Putting together a summer of Lego at the State Library, brick by brick

Kale Frost had the biggest scare of his life when his first son was born six weeks premature. Unable to hold his newborn for a week, the nurses urged him to go home and rest. But he couldn’t. So, instead he went to the closest shop and bought some Lego.

The new father had always had a special relationship with Lego, which he turned to when he was feeling scared or nervous. But when he turned to it after the complicated birth of his son, he didn’t realise what would come next.

“I poured [the Lego] all out on the floor and built [things] as a way of processing and that led me to getting involved in the local community.

“I never had a family as a kid, so discovering the Lego community as an adult was like discovering family and being welcomed home.”

Lego enthusiasts Andrew Elsbury, Fleur Watkins, the State Library’s Ellie Michaelides and Kale Frost.Credit:Wayne Taylor

That sense of family will be palpable at the State Library of Victoria’s summer program, which will celebrate all things Lego this year.

Events will feature a brick scavenger hunt and daily sessions to see Ryan “The Brickman” McNaught build a replica of the library, with sessions running from January 10 until February 6.

Now a toy photographer and Lego artist regularly working on commissions, building with the brightly coloured bricks has become Kale’s full-time gig. It was his Instagram account that first gained him recognition among the community when he completed a Lego365 challenge. Posting a photo every day of his Lego creations, it wasn’t until day 82 when shared an image of a busking stormtrooper that he finally got traction.

“I came home to a whole bunch of messages from people saying ‘I want that photo, can you turn it into a print and give it to me?’ and ‘here’s my money take my money please’ and I realised I had something.”

For former member of State Parliament Andrew Elsbury, Lego was an outlet to help him take his mind off the rigours of work.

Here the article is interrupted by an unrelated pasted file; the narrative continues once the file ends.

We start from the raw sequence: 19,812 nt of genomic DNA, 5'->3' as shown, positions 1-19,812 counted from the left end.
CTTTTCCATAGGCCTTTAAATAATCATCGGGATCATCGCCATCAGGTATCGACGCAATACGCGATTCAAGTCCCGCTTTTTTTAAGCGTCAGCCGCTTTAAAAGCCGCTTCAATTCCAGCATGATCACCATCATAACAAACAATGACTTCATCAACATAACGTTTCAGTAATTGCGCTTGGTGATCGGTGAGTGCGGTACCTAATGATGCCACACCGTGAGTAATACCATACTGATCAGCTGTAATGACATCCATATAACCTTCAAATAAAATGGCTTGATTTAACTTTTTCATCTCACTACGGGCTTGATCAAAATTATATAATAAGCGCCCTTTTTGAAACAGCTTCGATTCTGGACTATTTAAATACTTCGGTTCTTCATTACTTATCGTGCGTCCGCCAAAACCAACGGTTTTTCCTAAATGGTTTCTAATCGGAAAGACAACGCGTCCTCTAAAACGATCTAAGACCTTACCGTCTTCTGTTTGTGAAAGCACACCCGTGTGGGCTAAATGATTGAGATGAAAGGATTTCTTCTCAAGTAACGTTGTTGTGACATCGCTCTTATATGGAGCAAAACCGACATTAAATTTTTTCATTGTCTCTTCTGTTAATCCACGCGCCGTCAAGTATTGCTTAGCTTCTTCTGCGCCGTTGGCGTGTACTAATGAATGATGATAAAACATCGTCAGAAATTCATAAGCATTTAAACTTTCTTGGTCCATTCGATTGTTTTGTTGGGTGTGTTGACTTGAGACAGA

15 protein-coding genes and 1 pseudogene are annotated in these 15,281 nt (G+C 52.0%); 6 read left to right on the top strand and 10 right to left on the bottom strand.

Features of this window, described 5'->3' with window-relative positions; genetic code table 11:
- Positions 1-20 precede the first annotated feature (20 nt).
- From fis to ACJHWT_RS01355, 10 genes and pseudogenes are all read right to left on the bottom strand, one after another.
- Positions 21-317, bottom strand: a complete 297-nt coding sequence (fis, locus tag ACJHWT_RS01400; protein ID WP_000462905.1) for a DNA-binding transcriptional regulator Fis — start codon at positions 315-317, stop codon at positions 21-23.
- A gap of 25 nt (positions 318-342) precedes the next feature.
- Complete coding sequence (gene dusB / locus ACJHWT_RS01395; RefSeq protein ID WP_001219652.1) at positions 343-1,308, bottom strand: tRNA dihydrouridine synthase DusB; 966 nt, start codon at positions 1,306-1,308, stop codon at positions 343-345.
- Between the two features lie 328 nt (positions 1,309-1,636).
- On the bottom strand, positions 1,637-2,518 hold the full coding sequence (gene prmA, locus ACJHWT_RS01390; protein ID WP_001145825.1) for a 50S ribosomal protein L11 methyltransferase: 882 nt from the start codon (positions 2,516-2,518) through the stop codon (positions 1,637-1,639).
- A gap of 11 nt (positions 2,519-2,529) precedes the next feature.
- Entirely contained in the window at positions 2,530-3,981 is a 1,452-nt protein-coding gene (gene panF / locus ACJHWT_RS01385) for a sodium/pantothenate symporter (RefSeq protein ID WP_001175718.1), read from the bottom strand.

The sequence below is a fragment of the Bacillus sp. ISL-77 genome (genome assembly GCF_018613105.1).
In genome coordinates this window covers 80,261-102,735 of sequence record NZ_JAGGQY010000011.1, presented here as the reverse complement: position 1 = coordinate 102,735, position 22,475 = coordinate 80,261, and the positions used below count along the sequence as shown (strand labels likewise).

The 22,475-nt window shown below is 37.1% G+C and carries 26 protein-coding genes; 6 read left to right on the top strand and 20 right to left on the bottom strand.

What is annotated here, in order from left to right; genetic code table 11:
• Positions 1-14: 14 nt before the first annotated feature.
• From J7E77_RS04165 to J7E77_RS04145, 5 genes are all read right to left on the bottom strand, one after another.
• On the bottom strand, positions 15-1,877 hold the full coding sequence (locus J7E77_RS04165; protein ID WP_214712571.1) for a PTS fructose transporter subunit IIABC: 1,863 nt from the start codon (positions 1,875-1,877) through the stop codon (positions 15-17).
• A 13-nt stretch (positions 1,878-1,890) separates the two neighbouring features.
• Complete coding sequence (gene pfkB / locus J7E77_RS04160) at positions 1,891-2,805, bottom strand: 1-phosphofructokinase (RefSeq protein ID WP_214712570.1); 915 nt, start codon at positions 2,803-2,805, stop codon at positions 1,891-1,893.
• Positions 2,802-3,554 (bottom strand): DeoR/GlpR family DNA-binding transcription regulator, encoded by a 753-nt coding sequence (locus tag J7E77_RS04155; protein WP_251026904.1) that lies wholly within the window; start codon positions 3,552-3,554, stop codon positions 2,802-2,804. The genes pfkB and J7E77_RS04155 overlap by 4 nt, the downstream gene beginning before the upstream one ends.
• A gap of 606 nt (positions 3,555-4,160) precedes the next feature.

He picked up the bricks for the first time since childhood after a visit to Myer, when a sales assistant asked if he was buying for himself or someone else.

“And immediately I went into the normal knee-jerk reaction ‘no, no, no it’s for my nephew’ and she said ‘you do realise it’s alright if it’s for yourself’.”

From that, Andrew started building a Lego collection and became open about his passion at work, where he would have Lego delivered regularly to his office, with security guards always excited to see what he’d ordered.

His hobby has not only brought smiles to the office but to the community through a volunteer organisation he founded called Wyndham Brickfest, a Lego-building competition that raises money for the paediatric unit at Werribee Mercy Hospital. While the pandemic has meant only one event has been hosted in 2019, he hopes he will be able to continue the event this year.

For Fleur Watkins, a digital conference manager by day and Lego enthusiast on the side, Lego has been “life changing” for reconnecting with who she is.

Fleur Watkins is a digital conference manager with a passion for Lego.Credit:Wayne Taylor

“It’s been a place where I feel calm and happy and creative and it’s connected me back to who I am outside of being a parent.”

Fleur, who competed in the 2021 Lego Masters series says being on the television show was one of the best experiences of her life.

“To be able to go on TV and represent girls was really wonderful, and I’ve had such amazing feedback from parents of girls.”

With Lego sets geared towards over 18’s that are more technically challenging and sets that are less gender-specific, Fleur urges anyone interested in Lego to get building. Regularly holding competitions on her Instagram, she loves helping beginners and seasoned builders alike tap into their creativity.

“To encourage people who maybe haven’t got a lot of experience, like I was two years ago, to just start somewhere. It’s honestly inspired me more than building [with Lego] myself to just see how excited people have got.”

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